Politics

Ky. GOP Senate seeker toils toward Election Day

FRANKFORT, Ky. (AP) — GOP Senate candidate Matt Bevin rolled his "New Generation of Leadership Bus Tour" up to Kentucky's state Capitol Friday to rally voters in his longshot bid to oust the most established of Washington bigwigs in Tuesday's primary. But there were no voters to rally against Republican Leader Mitch McConnell, or Washington, for that matter. Or even the status quo.

A bunch of kids too young to vote passed by on a tour of the state Capitol. Bevin introduced himself. "Tell me who your U.S. senators are," Bevin said. "Right now one of them is running for re-election. Who is that? Mitch McConnell. And someone is running against him. Now, who do you think we should vote for?"

"Somebody!" came the answer, from a kid named Alex. Bevin is poised for a deflating loss to the five-term Senate leader Tuesday, underscoring the steep fall of a tea party-fueled movement dedicated to upending Washington. Four years ago, it was powerful enough to topple Democrats from the House majority and push McConnell to curtail support for sending taxpayer dollars to home-state projects.

McConnell has already begun attacking Democrat Alison Lundergan Grimes, as both parties battle for control of the Senate in the 2014 midterm elections. Republicans need to gain six seats to grab the majority of the 100-member chamber.

Bevin, who's been tarnished by speaking at a rally to legalize cockfighting, insisted he will defeat McConnell Tuesday despite recent polls that show him trailing the Senate veteran by 32 percentage points.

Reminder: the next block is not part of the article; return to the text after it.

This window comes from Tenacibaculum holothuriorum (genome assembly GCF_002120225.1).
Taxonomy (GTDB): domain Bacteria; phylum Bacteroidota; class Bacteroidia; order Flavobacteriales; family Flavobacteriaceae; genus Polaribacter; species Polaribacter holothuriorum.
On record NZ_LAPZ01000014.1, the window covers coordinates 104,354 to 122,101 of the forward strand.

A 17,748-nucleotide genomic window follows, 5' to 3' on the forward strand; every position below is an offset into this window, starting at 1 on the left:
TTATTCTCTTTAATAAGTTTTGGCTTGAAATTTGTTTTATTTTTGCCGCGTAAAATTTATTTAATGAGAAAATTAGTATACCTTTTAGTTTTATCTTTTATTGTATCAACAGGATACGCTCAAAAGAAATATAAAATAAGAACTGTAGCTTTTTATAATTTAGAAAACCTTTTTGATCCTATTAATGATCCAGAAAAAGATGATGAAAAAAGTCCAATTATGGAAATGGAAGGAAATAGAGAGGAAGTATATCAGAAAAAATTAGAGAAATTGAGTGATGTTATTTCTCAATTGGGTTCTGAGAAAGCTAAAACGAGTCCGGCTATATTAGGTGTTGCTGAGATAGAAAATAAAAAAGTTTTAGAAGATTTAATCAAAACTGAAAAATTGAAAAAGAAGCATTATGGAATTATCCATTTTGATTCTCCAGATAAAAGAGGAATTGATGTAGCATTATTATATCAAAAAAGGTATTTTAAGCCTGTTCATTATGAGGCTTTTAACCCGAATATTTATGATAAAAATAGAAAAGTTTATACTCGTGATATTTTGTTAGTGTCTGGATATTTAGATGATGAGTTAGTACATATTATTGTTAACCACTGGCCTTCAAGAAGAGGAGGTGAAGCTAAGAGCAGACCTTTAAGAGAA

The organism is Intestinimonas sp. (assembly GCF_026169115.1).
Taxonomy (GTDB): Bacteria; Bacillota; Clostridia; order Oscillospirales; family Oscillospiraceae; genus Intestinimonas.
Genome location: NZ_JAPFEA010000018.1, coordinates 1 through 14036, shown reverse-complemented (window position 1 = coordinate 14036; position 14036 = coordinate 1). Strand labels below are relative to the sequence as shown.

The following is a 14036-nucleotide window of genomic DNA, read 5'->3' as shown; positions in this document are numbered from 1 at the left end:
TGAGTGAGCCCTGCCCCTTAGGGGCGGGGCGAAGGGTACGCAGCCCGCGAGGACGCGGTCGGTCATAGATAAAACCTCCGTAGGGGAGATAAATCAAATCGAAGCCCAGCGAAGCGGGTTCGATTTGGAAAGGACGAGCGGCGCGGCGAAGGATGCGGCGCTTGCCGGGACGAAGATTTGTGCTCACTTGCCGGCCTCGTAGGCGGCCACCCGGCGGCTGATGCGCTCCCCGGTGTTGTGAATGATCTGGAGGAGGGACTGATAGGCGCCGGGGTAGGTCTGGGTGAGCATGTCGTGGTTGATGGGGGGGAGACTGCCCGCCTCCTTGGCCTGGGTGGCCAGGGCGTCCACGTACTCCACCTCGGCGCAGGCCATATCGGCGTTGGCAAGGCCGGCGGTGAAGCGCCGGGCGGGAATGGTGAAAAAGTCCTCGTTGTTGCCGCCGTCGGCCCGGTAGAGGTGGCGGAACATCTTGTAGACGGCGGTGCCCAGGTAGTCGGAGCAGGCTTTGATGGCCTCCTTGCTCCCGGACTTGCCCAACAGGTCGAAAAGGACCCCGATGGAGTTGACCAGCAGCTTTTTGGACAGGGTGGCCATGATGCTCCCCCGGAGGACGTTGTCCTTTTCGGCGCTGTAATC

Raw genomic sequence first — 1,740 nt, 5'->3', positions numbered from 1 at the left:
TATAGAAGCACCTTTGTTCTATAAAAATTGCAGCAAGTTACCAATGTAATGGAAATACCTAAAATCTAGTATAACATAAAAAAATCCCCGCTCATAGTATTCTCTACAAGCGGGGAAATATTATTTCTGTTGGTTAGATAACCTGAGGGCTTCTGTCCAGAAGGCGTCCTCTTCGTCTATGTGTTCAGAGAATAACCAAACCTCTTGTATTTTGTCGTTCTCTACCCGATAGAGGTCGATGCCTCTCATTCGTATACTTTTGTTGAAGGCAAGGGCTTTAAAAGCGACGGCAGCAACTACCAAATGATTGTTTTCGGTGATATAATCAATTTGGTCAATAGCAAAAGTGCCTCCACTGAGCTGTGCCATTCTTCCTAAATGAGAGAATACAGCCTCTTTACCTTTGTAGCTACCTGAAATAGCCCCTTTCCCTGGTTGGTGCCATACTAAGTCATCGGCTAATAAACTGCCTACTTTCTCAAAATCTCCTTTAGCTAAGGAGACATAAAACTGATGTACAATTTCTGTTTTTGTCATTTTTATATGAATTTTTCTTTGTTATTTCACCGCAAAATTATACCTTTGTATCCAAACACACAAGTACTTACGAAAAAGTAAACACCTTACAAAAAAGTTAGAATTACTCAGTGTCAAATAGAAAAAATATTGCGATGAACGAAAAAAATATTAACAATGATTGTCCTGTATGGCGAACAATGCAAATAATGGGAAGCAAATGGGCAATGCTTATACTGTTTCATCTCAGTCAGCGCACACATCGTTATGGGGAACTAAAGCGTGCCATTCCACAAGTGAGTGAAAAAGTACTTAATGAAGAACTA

"That's the nature of running against an incumbent. We never expected anything different," Bevin told reporters. "We are literally and figuratively keeping our foot on the gas for these last several days."

With Kentucky Democrats unified behind Grimes, the state Republican Party asked McConnell and Bevin to sign a pledge saying they would support whoever wins Tuesday's Republican primary. McConnell signed the pledge; Bevin has not. Democrats say that's a sign of a divided Republican electorate and bodes well for Grimes in November.

Friday, Bevin said McConnell would lose to Grimes. But he said he would not support Grimes in the general election. "I have never supported a Democrat in my life over a Republican. I see no chance of that starting any time in the foreseeable future, including this race," Bevin said.